Directed By: David Carson
Written By: Bryan Fuller
Released: November 4th, 2002
Runtime: 132 minutes
Studio: MGM Home Entertainment
Based on Stephen King's novel. A high-school pupil suffers both relentless victimisation at the hands of her classmates and bullying from her strictly religious, abusive mother.
I reviewed the original 1976 Carrie and the 2013 remake around three years ago, not knowing then that there was actually this 2002 remake in existence as well. I only came across it recently when my brother and myself re-watched the original.
Having seen both the other two, and having read the book, I think I can confirm that the 2013 one is quite possibly my favourite version. While I like a lot of the original and Sissy Spaceck will always be the best Carrie White, I don’t think it stayed as true to the book as people might be aware of. This 2002 remake of Stephen King’s famous tale, is in my opinion the closest they’ve come to visualising the book.
This remake takes the structure of flashbacks to tell its story. We open in a guard station with Sue Snell being questioned and she tells us the story. The film continues to return to the questioning scenes, sometimes including sessions with other survivors. This is the structure that the novel takes and, in my opinion, it served the film well. My only disagreement with these scenes was Sue’s attitude towards the guards. I think that was a little over the top and a bit unnecessary.
What I liked about these flashbacks was we were allowed to see certain moments from Carrie’s childhood that were included in the book but not in either of the other two film adaptations. I don’t believe they weren't unnecessary like I know some people have remarked, because they provide us with more insight as to why Carrie is the way she is. Sure, we get that in the other versions, but I think having these flashbacks emphasises more just how horrible Carrie’s whole life has been, enabling the specialness of the moment when at Prom everything finally goes right for her, to hit home all the more.
I also like that in this film it took the time to establish Carrie’s character and her surroundings just a little bit before throwing us into the period scene. Both of the other adaptations open with that scene and as horrifying as it is, again it hits home more because we’ve already established some context. What had to make me make me smile watching it though was how censored it is compared to the original. Maybe because it was released as a TV Movie. Not just this scene (although this is the most evident) but the whole film is far more cautious in what it shows on screen. I don’t agree with this. It’s a horror film. It was written as a horrifying story meant to shock and shake people. The films shouldn’t have to hold back for the sake of fitting into an audience and/or age category. Allow them to do all the things other horror films have done. Particularly in the prom scene where the showdown takes place. I’m not a fan of gore but there were moments where even I was thinking it was needed, even expecting it to come and seeing it fall short was a bit of an anti-climax. That’s not to say the scene itself as a whole was anti-climax.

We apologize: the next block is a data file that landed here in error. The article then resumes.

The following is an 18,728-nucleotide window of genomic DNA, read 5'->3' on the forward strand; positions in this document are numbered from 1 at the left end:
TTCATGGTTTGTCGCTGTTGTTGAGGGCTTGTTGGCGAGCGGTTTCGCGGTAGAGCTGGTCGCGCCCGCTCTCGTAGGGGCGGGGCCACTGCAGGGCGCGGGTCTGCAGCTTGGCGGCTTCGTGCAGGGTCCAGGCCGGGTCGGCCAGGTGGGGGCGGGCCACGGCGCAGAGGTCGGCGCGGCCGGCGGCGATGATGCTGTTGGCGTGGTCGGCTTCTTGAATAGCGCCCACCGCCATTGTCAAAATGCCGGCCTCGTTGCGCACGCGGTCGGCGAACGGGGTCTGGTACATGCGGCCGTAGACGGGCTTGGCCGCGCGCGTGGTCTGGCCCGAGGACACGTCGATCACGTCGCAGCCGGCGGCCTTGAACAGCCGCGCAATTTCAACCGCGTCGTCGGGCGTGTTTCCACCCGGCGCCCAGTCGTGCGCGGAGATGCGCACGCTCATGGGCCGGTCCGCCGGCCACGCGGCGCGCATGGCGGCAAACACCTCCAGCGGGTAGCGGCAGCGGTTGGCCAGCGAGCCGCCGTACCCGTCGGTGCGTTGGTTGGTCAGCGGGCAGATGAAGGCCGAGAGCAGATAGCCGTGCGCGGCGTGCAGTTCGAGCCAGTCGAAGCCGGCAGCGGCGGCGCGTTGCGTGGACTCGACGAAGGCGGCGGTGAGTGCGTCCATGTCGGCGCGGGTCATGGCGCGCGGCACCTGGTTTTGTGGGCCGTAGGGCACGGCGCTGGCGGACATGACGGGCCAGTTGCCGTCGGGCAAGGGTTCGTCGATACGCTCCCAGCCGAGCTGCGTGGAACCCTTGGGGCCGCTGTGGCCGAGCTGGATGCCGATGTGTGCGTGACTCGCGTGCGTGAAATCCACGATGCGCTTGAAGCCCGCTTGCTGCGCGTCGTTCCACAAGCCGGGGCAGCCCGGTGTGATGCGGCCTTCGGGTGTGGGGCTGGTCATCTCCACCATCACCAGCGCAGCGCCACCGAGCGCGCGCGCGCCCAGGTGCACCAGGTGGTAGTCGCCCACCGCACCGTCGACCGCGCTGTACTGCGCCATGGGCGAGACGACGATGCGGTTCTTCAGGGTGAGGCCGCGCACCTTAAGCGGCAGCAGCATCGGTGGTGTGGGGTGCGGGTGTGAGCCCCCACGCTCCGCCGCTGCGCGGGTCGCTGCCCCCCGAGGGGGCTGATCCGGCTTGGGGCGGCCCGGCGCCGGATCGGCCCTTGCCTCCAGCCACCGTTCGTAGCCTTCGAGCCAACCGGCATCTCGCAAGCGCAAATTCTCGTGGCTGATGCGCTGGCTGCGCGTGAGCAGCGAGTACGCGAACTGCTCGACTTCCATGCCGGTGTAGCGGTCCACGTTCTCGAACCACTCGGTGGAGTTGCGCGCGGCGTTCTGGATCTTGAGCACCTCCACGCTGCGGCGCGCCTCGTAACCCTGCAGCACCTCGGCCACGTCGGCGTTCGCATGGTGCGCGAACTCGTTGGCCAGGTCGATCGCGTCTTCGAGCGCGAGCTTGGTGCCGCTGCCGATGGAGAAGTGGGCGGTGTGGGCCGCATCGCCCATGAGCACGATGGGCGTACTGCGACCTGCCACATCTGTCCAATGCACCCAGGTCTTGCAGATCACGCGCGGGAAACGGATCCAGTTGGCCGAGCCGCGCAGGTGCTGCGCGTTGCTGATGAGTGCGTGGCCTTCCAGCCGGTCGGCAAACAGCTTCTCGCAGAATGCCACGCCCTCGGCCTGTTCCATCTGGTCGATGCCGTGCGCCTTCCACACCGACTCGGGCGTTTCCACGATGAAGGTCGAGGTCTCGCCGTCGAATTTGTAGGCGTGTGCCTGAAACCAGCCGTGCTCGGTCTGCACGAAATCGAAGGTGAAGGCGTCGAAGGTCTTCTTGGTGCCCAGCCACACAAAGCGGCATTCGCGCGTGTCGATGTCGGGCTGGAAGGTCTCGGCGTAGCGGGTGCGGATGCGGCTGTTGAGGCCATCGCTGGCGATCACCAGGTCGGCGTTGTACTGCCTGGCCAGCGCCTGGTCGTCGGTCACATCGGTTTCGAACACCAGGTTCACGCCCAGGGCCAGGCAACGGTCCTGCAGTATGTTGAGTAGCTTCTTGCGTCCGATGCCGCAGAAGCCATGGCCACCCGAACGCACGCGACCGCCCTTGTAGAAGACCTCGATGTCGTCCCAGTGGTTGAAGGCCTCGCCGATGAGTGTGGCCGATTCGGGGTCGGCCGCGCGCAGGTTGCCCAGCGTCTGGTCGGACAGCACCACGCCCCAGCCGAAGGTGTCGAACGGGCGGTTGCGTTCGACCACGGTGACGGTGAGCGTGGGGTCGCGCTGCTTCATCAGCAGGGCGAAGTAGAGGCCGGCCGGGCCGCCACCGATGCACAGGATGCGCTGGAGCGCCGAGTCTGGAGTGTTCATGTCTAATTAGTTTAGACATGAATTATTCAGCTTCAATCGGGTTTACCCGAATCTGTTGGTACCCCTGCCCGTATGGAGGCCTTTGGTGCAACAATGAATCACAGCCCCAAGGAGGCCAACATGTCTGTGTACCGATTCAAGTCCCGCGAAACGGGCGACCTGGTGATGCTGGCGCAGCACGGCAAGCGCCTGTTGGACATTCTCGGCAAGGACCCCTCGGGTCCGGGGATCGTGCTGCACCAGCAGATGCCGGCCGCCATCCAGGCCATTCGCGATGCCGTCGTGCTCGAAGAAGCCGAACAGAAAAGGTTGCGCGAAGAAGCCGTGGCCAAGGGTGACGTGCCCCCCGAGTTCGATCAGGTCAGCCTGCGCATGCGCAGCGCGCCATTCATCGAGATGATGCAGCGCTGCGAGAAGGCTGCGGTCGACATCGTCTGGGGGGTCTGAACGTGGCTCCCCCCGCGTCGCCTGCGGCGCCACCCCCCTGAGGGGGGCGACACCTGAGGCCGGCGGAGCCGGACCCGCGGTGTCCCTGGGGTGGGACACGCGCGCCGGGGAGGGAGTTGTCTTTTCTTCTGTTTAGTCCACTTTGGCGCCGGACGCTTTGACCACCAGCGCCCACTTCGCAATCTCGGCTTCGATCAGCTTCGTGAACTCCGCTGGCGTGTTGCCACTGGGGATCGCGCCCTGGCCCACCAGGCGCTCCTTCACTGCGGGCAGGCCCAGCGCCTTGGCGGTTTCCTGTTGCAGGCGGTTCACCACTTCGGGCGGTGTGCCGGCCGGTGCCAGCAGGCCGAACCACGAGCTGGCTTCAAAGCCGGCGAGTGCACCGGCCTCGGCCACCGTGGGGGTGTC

Now that I’ve seen all three, which Carrie do I prefer? Well…I think all actresses play her in their own way and I like aspects of each. Sissy Spaceck embodies the character wonderfully, she’s particularly great in the climatic prom scene. None of the other two can top the original in this scene. She does so little, merely turning her head and its all in her eyes; the pain and heartbreak, the anger, the intentions. Whereas both Chloe Grace Moretz and Angelina Bettis felt it necessary to either move their arms or make it look like they were having some kind of seizure when they were using their telekinesis. In theory it probably sounds like a better idea than it looks onscreen. In these moments Sissy Spaceck comes out on top every time for me. Then in other moments Chloe Grace Moretz has an innocence and she’s so likeable. The scene in the 2013 version which stood out to me was when Carrie was reading a poem aloud in the classroom, so shy, so self-conscious and nervous. Yet everyone else was laughing around her. I think Chloe Grace Moretz played this perfectly. Angelina Bettis said very little throughout this remake. She never smiled and she was as stiff as a board. It’s not necessarily a bad thing because that’s how I imagined Carrie in the book anyway. So, despite what others might say, I don’t see anything wrong with her portrayal overall – minus the prom scene, of course.
People give this film a hard bashing I think that it doesn’t deserve. I’d like to believe that anyone who had read the book could see how much more it followed it (with the few exceptions) than the original did. Of the three it’s probably the most forgettable which is a shame. But it’s still there and I think it deserves to get more recognition for its existence than it evidently does.